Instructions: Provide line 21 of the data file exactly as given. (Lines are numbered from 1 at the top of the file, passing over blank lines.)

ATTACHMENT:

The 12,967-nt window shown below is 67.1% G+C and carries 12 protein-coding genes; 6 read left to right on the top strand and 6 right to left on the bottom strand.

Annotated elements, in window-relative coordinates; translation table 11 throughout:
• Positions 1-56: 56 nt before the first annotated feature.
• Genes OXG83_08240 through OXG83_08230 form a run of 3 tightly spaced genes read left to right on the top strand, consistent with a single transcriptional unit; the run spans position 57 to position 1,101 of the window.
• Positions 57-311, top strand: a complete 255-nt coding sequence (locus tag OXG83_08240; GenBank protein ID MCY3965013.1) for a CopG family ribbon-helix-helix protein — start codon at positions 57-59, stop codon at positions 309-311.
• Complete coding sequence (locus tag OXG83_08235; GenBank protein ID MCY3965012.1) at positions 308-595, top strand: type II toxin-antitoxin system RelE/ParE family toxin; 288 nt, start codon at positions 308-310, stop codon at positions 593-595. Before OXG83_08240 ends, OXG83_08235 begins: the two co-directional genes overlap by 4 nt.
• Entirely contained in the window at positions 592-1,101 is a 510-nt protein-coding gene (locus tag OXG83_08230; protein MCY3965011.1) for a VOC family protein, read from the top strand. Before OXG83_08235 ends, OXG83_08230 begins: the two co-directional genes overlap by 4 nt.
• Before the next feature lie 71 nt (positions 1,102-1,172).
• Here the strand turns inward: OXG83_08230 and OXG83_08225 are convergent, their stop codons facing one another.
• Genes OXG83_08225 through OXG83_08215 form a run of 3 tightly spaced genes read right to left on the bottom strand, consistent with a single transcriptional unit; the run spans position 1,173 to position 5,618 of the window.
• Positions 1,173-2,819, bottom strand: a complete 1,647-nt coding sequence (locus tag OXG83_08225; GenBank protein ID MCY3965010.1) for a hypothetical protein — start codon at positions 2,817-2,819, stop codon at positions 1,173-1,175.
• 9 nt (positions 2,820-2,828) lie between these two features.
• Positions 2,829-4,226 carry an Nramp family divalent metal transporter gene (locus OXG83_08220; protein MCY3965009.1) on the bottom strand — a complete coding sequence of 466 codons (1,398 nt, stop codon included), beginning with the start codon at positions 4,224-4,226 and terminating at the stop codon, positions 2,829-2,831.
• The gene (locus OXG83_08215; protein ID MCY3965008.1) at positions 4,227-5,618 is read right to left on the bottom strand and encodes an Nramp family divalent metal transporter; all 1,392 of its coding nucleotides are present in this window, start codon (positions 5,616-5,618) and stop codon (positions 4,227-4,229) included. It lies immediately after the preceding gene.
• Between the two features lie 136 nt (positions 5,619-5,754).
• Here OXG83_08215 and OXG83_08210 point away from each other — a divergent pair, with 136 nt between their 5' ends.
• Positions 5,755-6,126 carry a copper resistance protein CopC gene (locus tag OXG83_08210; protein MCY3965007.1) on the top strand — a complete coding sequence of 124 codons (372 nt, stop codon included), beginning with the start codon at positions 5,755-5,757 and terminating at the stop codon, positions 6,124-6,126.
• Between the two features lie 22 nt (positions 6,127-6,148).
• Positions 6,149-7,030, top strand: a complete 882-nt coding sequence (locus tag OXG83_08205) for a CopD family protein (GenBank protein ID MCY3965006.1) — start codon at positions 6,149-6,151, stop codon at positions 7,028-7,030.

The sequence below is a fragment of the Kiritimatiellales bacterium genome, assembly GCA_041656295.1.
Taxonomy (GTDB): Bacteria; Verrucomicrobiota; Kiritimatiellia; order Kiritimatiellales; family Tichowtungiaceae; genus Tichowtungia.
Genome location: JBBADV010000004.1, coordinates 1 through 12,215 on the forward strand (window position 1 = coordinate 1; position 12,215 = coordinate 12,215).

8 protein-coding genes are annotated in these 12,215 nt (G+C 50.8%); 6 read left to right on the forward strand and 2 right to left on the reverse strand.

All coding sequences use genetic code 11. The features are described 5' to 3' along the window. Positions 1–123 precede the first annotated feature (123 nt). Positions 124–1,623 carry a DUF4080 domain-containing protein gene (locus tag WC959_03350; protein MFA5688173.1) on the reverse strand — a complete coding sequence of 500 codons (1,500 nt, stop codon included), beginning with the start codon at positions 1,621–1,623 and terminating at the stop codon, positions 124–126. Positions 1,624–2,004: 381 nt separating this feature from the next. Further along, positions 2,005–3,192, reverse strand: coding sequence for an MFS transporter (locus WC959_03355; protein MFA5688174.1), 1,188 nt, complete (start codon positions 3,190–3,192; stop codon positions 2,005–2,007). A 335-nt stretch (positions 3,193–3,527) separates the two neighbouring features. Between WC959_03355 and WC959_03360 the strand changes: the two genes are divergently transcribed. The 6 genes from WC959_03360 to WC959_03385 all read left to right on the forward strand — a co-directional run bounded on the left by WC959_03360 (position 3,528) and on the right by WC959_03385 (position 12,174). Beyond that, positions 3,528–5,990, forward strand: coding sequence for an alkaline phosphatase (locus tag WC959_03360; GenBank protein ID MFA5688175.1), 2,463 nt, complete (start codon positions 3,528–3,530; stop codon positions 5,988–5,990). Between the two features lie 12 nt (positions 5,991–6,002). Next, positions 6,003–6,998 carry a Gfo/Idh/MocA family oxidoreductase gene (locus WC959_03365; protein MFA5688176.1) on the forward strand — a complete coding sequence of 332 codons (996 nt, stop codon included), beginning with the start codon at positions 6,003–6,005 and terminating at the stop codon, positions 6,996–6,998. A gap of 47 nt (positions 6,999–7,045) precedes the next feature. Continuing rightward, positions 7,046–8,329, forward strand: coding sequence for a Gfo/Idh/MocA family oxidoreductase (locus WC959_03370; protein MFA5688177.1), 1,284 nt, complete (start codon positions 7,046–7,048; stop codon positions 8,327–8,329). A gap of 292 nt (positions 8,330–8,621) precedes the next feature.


Taxonomy (GTDB): Bacteria; Verrucomicrobiota; Kiritimatiellia; order Kiritimatiellales; family Tichowtungiaceae; genus Tichowtungia.